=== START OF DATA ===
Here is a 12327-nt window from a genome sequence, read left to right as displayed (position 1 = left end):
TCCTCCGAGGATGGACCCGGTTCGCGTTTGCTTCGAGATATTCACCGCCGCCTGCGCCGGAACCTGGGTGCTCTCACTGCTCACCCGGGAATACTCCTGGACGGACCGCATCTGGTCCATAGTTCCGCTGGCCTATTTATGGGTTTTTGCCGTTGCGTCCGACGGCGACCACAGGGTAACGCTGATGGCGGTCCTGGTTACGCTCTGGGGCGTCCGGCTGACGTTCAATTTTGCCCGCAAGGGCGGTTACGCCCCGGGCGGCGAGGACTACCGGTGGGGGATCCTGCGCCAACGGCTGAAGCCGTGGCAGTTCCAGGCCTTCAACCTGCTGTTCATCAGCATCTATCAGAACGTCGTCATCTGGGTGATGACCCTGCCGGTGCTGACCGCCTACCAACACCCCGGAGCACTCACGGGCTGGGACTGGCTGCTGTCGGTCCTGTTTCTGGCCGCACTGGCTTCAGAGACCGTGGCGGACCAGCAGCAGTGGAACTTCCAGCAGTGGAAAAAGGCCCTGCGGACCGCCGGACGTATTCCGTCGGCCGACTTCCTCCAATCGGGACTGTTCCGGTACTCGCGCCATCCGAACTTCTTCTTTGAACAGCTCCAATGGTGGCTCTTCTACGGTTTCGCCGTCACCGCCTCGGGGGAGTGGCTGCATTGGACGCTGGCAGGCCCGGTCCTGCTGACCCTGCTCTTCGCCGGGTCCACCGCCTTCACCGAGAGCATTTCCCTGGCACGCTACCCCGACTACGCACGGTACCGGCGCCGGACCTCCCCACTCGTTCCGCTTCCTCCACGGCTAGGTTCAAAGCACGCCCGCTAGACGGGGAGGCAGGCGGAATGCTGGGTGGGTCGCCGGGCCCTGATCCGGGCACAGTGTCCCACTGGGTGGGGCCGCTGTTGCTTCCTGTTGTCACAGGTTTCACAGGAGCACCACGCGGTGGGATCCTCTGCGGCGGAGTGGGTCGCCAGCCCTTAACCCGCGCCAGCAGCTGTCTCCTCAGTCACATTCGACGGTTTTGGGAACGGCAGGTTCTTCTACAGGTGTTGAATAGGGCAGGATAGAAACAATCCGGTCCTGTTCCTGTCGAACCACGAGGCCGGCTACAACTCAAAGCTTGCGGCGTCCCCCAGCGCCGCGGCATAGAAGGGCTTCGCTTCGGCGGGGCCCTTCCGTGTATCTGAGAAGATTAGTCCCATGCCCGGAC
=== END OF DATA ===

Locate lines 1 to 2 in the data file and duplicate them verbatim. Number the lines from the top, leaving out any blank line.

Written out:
Here is a 12327-nt window from a genome sequence, read left to right as displayed (position 1 = left end):
TCCTCCGAGGATGGACCCGGTTCGCGTTTGCTTCGAGATATTCACCGCCGCCTGCGCCGGAACCTGGGTGCTCTCACTGCTCACCCGGGAATACTCCTGGACGGACCGCATCTGGTCCATAGTTCCGCTGGCCTATTTATGGGTTTTTGCCGTTGCGTCCGACGGCGACCACAGGGTAACGCTGATGGCGGTCCTGGTTACGCTCTGGGGCGTCCGGCTGACGTTCAATTTTGCCCGCAAGGGCGGTTACGCCCCGGGCGGCGAGGACTACCGGTGGGGGATCCTGCGCCAACGGCTGAAGCCGTGGCAGTTCCAGGCCTTCAACCTGCTGTTCATCAGCATCTATCAGAACGTCGTCATCTGGGTGATGACCCTGCCGGTGCTGACCGCCTACCAACACCCCGGAGCACTCACGGGCTGGGACTGGCTGCTGTCGGTCCTGTTTCTGGCCGCACTGGCTTCAGAGACCGTGGCGGACCAGCAGCAGTGGAACTTCCAGCAGTGGAAAAAGGCCCTGCGGACCGCCGGACGTATTCCGTCGGCCGACTTCCTCCAATCGGGACTGTTCCGGTACTCGCGCCATCCGAACTTCTTCTTTGAACAGCTCCAATGGTGGCTCTTCTACGGTTTCGCCGTCACCGCCTCGGGGGAGTGGCTGCATTGGACGCTGGCAGGCCCGGTCCTGCTGACCCTGCTCTTCGCCGGGTCCACCGCCTTCACCGAGAGCATTTCCCTGGCACGCTACCCCGACTACGCACGGTACCGGCGCCGGACCTCCCCACTCGTTCCGCTTCCTCCACGGCTAGGTTCAAAGCACGCCCGCTAGACGGGGAGGCAGGCGGAATGCTGGGTGGGTCGCCGGGCCCTGATCCGGGCACAGTGTCCCACTGGGTGGGGCCGCTGTTGCTTCCTGTTGTCACAGGTTTCACAGGAGCACCACGCGGTGGGATCCTCTGCGGCGGAGTGGGTCGCCAGCCCTTAACCCGCGCCAGCAGCTGTCTCCTCAGTCACATTCGACGGTTTTGGGAACGGCAGGTTCTTCTACAGGTGTTGAATAGGGCAGGATAGAAACAATCCGGTCCTGTTCCTGTCGAACCACGAGGCCGGCTACAACTCAAAGCTTGCGGCGTCCCCCAGCGCCGCGGCATAGAAGGGCTTCGCTTCGGCGGGGCCCTTCCGTGTATCTGAGAAGATTAGTCCCATGCCCGGAC